What is a DOI?
A DOI is a digital object identifier that is attached to your electronic scholarly output. It is persistent and unique; an article's DOI will always point to that specific article, and never to another article. DOIs should be used whenever possible when available with your citations, as it can make finding past research easier to do.
Note: having a DOI of an article may not always give you access. It may depend on if your institution currently subscribes to the database or journal that article is being hosted by. If you need to share this article with researchers at other institutions, double-check to see if the article's authors have made this article available as a pre-print or through an institutional repository (such as Los Alamos Research Online), which can bypass any issues with possible paywalls and limited institutional access.
How To Prevent Link Rot:
One issue with capturing citations of digital-born resources is that over time those resources will disappear due to a number of factors, including websites closing, files being lost, and hosts changing servers without updating existing links.
There are some ways to combat what is being called 'link rot'. Doing one or several of these steps will help keep your research accessible and sustainable.
Managing Citations With Los Alamos Authors:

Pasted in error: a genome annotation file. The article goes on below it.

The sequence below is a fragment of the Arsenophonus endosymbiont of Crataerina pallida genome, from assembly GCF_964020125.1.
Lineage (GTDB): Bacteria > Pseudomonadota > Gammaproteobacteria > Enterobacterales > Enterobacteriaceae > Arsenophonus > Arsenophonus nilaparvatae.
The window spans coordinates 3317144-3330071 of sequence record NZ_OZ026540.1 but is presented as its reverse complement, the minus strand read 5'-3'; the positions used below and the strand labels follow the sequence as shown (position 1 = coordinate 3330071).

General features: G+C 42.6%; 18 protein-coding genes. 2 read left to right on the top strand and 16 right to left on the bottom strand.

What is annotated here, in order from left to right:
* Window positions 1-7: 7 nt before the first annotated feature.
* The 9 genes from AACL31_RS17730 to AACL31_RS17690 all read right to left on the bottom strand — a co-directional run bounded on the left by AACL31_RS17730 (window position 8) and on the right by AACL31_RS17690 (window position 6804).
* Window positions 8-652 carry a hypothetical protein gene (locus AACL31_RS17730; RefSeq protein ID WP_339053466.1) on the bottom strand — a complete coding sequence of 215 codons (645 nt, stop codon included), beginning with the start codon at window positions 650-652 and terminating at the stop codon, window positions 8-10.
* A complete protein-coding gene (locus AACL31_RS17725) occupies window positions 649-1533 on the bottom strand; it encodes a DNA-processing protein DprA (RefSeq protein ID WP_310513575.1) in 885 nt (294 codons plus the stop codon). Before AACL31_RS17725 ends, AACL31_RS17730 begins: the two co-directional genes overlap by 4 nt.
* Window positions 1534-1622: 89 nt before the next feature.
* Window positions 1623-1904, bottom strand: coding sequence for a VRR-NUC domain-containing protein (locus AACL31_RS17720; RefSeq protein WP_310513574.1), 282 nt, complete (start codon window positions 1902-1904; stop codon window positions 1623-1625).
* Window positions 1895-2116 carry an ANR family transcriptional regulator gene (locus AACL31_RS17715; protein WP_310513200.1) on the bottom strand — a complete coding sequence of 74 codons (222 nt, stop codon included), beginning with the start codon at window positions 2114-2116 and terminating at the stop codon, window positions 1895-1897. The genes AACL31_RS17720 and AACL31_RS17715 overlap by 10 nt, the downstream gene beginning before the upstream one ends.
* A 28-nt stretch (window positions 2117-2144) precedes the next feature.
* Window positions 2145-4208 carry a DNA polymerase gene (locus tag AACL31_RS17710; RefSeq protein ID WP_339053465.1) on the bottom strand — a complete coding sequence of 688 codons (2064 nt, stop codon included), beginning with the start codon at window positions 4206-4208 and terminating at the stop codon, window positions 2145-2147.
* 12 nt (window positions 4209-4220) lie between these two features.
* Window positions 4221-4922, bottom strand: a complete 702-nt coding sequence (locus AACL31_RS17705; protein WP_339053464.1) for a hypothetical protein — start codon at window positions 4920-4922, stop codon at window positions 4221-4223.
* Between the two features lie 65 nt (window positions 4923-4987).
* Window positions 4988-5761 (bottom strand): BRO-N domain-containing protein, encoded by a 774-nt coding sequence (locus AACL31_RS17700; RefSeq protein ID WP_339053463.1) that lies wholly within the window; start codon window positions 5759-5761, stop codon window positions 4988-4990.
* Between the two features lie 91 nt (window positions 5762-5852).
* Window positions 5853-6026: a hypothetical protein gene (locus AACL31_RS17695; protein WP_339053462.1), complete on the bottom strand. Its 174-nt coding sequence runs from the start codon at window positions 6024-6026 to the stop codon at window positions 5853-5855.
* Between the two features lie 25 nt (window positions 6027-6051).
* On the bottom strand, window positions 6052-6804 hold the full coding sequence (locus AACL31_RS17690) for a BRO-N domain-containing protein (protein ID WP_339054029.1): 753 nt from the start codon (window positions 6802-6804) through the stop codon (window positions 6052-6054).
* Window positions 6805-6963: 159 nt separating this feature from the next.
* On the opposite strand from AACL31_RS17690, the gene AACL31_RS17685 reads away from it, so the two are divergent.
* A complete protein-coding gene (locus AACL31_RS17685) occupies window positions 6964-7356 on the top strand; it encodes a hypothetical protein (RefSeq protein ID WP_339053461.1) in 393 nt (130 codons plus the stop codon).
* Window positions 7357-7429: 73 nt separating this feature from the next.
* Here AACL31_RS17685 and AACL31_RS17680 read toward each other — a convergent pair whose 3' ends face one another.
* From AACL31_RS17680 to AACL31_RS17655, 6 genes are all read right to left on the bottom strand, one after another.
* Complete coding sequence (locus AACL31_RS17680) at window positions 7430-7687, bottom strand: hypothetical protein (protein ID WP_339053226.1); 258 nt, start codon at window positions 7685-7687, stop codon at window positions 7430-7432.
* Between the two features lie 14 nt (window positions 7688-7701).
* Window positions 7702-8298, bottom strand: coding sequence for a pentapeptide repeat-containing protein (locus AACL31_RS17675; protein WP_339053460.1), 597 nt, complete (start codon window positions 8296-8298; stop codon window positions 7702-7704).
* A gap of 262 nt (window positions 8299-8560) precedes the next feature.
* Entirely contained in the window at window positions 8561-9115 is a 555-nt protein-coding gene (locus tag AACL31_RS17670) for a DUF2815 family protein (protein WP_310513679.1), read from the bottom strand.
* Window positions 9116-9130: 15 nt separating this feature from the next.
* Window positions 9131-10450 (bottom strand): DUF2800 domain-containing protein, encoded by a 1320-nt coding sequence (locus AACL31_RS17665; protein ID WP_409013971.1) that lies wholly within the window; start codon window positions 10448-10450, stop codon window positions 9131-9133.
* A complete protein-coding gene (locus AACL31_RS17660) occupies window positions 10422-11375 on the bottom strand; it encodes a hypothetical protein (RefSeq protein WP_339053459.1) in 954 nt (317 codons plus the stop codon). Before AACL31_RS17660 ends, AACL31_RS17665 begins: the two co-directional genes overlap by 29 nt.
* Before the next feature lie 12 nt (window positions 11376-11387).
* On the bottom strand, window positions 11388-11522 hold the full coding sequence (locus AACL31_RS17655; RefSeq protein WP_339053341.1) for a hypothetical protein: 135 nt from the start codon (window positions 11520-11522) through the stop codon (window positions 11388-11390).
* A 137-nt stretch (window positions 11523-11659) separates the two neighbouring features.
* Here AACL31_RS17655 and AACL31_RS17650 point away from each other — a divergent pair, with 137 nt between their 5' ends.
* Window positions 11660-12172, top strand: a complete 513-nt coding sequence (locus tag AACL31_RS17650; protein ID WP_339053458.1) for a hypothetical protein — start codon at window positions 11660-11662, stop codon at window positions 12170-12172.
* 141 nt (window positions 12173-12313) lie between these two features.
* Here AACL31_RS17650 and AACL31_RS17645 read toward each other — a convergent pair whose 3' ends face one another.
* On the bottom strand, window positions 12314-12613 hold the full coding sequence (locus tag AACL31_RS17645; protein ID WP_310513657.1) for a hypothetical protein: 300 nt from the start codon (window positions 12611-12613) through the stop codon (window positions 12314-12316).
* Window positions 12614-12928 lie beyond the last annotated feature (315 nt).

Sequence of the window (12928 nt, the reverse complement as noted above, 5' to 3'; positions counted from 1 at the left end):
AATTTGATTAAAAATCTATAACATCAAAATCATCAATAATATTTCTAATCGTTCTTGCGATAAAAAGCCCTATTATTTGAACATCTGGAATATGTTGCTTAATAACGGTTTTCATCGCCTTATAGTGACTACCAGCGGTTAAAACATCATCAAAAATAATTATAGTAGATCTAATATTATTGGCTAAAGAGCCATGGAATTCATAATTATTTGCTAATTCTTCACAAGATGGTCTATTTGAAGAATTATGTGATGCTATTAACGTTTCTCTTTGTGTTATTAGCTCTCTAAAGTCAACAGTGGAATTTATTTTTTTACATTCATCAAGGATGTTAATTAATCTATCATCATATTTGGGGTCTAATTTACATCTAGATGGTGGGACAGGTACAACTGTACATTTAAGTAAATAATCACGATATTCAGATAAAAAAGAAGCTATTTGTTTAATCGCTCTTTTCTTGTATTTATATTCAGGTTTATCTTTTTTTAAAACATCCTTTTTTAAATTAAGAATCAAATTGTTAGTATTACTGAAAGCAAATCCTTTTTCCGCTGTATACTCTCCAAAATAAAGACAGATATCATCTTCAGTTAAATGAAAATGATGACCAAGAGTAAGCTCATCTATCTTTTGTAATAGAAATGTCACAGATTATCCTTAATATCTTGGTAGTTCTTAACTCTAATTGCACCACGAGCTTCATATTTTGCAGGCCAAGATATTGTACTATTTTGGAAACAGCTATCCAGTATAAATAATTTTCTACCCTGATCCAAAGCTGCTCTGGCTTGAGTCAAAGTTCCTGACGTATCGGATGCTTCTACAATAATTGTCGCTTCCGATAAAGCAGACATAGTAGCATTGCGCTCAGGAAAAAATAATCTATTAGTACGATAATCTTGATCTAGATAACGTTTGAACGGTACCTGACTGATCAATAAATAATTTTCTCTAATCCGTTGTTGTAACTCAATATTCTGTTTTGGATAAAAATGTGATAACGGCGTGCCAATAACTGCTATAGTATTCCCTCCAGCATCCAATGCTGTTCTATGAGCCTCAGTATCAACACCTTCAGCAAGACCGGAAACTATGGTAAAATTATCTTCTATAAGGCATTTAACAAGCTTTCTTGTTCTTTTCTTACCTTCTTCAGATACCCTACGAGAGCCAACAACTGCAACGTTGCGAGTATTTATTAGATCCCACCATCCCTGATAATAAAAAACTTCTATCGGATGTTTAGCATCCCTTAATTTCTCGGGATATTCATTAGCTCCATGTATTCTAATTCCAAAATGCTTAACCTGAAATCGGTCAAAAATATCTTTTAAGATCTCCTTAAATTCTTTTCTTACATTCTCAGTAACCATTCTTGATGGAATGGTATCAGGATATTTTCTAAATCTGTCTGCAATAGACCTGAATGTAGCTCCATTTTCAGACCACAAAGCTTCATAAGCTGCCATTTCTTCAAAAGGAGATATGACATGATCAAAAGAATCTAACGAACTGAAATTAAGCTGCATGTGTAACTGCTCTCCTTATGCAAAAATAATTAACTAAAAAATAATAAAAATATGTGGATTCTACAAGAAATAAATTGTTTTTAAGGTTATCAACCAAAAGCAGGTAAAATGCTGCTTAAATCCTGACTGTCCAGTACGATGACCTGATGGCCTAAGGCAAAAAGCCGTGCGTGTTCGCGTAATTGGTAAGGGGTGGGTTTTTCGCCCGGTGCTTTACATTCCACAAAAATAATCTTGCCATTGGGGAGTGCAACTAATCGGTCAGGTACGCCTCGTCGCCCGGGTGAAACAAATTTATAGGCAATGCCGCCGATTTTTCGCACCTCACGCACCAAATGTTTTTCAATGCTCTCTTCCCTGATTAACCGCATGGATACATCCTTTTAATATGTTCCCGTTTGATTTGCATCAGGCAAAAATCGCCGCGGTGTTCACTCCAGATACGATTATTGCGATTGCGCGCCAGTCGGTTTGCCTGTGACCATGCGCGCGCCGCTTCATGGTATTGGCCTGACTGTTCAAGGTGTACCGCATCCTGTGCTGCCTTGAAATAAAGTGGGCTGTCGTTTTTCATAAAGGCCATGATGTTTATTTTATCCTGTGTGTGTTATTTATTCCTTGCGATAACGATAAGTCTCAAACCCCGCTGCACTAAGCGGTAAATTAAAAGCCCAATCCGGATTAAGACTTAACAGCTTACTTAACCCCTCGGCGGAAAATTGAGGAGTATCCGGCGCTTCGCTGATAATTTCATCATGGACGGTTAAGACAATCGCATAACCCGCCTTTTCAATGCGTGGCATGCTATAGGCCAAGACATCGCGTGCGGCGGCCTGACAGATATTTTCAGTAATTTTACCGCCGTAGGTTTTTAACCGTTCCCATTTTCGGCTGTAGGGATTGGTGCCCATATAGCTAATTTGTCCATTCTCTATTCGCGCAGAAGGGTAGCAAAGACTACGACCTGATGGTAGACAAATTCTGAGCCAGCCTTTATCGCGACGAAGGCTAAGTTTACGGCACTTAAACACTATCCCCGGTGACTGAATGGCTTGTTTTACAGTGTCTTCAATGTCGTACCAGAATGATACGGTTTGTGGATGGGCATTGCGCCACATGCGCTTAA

With the Los Alamos Authors repository, you can export any entry as a citation for a reference manager, including as a BibTeX or RIS file. For more instructions on the bibliographic tools available through the Authors website, see the services/tools how-to section of the site's help page (LANL only page, requires cryptocard access).
Alternative Reference Managers:
There are many reference managers out there besides Zotero, Mendeley, and EndNote, some of which are discipline specific and may be more useful for your own research purposes. For more information, there is a comparison chart of known reference management software.
LANL employees: check with your OCSR before installing any software on Lab computers.
To request help on any of these features--importing citations, organizing references, creating bibliographies--see our Training page (LANL only page, requires cryptocard access).
For general guidance on citations, research and writing, visit Purdue University's Online Writing Lab (OWL). The University of New Mexico provides a list of off-campus editing services for more in-depth, one-on-one assistance, with a preference towards current university students.